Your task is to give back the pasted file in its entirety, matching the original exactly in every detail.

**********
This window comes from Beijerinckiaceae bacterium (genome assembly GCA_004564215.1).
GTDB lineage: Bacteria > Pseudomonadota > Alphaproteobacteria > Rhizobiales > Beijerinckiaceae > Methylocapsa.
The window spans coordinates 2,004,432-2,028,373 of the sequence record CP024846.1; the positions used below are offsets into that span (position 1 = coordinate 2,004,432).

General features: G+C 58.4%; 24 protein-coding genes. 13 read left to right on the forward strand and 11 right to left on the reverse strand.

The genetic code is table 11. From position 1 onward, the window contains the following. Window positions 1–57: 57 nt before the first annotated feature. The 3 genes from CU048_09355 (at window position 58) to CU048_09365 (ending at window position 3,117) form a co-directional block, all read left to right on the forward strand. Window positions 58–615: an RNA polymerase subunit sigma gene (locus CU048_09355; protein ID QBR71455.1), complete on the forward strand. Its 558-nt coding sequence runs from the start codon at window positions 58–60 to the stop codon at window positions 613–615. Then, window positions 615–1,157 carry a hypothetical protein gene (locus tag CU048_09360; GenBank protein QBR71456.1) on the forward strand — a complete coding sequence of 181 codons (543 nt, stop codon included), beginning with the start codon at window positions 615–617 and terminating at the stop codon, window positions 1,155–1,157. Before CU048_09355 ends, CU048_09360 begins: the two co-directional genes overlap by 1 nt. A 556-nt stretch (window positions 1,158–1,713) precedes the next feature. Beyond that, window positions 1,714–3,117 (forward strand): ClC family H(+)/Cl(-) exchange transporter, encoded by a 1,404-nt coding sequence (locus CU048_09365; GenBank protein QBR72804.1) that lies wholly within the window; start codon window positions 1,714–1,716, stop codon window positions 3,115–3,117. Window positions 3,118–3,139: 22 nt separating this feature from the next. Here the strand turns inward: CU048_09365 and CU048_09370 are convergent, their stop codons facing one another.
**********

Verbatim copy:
This window comes from Beijerinckiaceae bacterium (genome assembly GCA_004564215.1).
GTDB lineage: Bacteria > Pseudomonadota > Alphaproteobacteria > Rhizobiales > Beijerinckiaceae > Methylocapsa.
The window spans coordinates 2,004,432-2,028,373 of the sequence record CP024846.1; the positions used below are offsets into that span (position 1 = coordinate 2,004,432).

General features: G+C 58.4%; 24 protein-coding genes. 13 read left to right on the forward strand and 11 right to left on the reverse strand.

The genetic code is table 11. From position 1 onward, the window contains the following. Window positions 1–57: 57 nt before the first annotated feature. The 3 genes from CU048_09355 (at window position 58) to CU048_09365 (ending at window position 3,117) form a co-directional block, all read left to right on the forward strand. Window positions 58–615: an RNA polymerase subunit sigma gene (locus CU048_09355; protein ID QBR71455.1), complete on the forward strand. Its 558-nt coding sequence runs from the start codon at window positions 58–60 to the stop codon at window positions 613–615. Then, window positions 615–1,157 carry a hypothetical protein gene (locus tag CU048_09360; GenBank protein QBR71456.1) on the forward strand — a complete coding sequence of 181 codons (543 nt, stop codon included), beginning with the start codon at window positions 615–617 and terminating at the stop codon, window positions 1,155–1,157. Before CU048_09355 ends, CU048_09360 begins: the two co-directional genes overlap by 1 nt. A 556-nt stretch (window positions 1,158–1,713) precedes the next feature. Beyond that, window positions 1,714–3,117 (forward strand): ClC family H(+)/Cl(-) exchange transporter, encoded by a 1,404-nt coding sequence (locus CU048_09365; GenBank protein QBR72804.1) that lies wholly within the window; start codon window positions 1,714–1,716, stop codon window positions 3,115–3,117. Window positions 3,118–3,139: 22 nt separating this feature from the next. Here the strand turns inward: CU048_09365 and CU048_09370 are convergent, their stop codons facing one another.